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Int. J. Mol. Sci. 2016, 17(11), 1895; doi:10.3390/ijms17111895

Taking Advantage of Nature’s Gift: Can Endogenous Neural Stem Cells Improve Myelin Regeneration?

1
Department of Neurology, Medical Faculty, Heinrich-Heine-University, 40225 Düsseldorf, Germany
2
Focus Translational Neuroscience, Institute of Physiological Chemistry, University of Mainz, 55122 Mainz, Germany
*
Author to whom correspondence should be addressed.
Academic Editors: Christoph Kleinschnitz and Sven Meuth
Received: 15 September 2016 / Revised: 28 October 2016 / Accepted: 9 November 2016 / Published: 14 November 2016
(This article belongs to the Special Issue Advances in Multiple Sclerosis 2016)
View Full-Text   |   Download PDF [515 KB, uploaded 14 November 2016]   |  

Abstract

Irreversible functional deficits in multiple sclerosis (MS) are directly correlated to axonal damage and loss. Neurodegeneration results from immune-mediated destruction of myelin sheaths and subsequent axonal demyelination. Importantly, oligodendrocytes, the myelinating glial cells of the central nervous system, can be replaced to some extent to generate new myelin sheaths. This endogenous regeneration capacity has so far mainly been attributed to the activation and recruitment of resident oligodendroglial precursor cells. As this self-repair process is limited and increasingly fails while MS progresses, much interest has evolved regarding the development of remyelination-promoting strategies and the presence of alternative cell types, which can also contribute to the restoration of myelin sheaths. The adult brain comprises at least two neurogenic niches harboring life-long adult neural stem cells (NSCs). An increasing number of investigations are beginning to shed light on these cells under pathological conditions and revealed a significant potential of NSCs to contribute to myelin repair activities. In this review, these emerging investigations are discussed with respect to the importance of stimulating endogenous repair mechanisms from germinal sources. Moreover, we present key findings of NSC-derived oligodendroglial progeny, including a comprehensive overview of factors and mechanisms involved in this process. View Full-Text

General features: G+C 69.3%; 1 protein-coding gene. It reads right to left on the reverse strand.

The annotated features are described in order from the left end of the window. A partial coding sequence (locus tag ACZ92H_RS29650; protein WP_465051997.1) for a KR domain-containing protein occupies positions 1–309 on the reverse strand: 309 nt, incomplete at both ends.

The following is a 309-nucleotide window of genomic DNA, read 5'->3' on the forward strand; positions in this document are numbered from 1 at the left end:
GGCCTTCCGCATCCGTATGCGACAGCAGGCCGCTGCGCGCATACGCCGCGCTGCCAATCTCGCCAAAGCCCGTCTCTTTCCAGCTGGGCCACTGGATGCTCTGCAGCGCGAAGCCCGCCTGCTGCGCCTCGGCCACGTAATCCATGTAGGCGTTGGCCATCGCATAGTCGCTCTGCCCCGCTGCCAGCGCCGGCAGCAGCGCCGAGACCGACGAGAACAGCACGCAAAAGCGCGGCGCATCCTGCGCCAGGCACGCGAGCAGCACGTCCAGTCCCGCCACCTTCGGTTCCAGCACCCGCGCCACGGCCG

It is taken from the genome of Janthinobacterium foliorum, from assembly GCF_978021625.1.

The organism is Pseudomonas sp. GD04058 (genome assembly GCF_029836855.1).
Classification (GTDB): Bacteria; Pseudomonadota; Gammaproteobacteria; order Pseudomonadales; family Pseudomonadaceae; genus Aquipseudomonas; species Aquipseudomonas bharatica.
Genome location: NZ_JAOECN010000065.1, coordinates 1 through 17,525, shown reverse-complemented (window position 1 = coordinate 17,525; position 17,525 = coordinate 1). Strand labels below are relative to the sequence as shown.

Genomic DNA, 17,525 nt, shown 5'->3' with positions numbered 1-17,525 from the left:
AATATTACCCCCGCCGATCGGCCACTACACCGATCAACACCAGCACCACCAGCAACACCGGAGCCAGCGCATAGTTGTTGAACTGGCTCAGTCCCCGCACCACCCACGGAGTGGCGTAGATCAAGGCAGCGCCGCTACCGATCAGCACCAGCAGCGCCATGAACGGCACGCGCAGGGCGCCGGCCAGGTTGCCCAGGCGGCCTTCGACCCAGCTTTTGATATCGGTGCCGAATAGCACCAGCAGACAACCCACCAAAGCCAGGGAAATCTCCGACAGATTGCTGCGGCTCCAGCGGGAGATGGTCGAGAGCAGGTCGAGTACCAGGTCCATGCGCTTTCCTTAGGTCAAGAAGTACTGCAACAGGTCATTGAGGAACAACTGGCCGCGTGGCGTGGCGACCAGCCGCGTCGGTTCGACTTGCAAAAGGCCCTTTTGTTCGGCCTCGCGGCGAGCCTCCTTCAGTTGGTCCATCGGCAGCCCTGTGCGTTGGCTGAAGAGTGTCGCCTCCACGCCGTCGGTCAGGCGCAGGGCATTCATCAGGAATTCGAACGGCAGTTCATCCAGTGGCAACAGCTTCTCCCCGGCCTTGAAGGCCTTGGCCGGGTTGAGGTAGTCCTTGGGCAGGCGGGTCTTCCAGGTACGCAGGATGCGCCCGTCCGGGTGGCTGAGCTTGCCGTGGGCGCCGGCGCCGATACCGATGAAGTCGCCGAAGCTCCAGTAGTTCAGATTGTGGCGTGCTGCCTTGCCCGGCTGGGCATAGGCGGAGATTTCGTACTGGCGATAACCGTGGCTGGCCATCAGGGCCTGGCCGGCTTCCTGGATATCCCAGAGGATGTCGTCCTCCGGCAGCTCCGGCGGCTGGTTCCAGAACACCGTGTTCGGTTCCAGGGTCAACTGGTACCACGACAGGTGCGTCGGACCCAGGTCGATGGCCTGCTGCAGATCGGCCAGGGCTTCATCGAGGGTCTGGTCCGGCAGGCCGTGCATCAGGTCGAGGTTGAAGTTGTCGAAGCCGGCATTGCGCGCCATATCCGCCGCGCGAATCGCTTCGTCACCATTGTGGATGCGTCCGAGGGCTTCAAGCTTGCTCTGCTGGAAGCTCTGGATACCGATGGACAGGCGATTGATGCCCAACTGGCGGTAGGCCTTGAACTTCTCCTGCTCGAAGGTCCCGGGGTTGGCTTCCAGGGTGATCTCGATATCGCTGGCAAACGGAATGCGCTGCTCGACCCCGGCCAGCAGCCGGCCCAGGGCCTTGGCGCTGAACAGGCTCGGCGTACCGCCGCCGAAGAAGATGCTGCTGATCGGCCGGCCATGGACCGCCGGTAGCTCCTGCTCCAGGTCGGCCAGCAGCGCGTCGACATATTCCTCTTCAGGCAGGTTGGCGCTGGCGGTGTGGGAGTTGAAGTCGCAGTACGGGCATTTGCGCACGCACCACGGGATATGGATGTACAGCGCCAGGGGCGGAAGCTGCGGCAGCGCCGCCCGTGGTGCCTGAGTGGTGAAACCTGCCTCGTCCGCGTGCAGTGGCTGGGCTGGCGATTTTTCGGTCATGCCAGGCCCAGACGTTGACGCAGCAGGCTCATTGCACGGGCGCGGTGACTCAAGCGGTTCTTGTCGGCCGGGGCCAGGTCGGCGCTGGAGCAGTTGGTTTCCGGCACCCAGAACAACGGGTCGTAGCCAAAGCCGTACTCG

Keywords: multiple sclerosis; remyelination; differentiation; cell fate determination; adult neural stem cells; precursor cells; oligodendrocytes; glia; white matter multiple sclerosis; remyelination; differentiation; cell fate determination; adult neural stem cells; precursor cells; oligodendrocytes; glia; white matter
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This is an open access article distributed under the Creative Commons Attribution License which permits unrestricted use, distribution, and reproduction in any medium, provided the original work is properly cited. (CC BY 4.0).

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Akkermann, R.; Jadasz, J.J.; Azim, K.; Küry, P. Taking Advantage of Nature’s Gift: Can Endogenous Neural Stem Cells Improve Myelin Regeneration? Int. J. Mol. Sci. 2016, 17, 1895.

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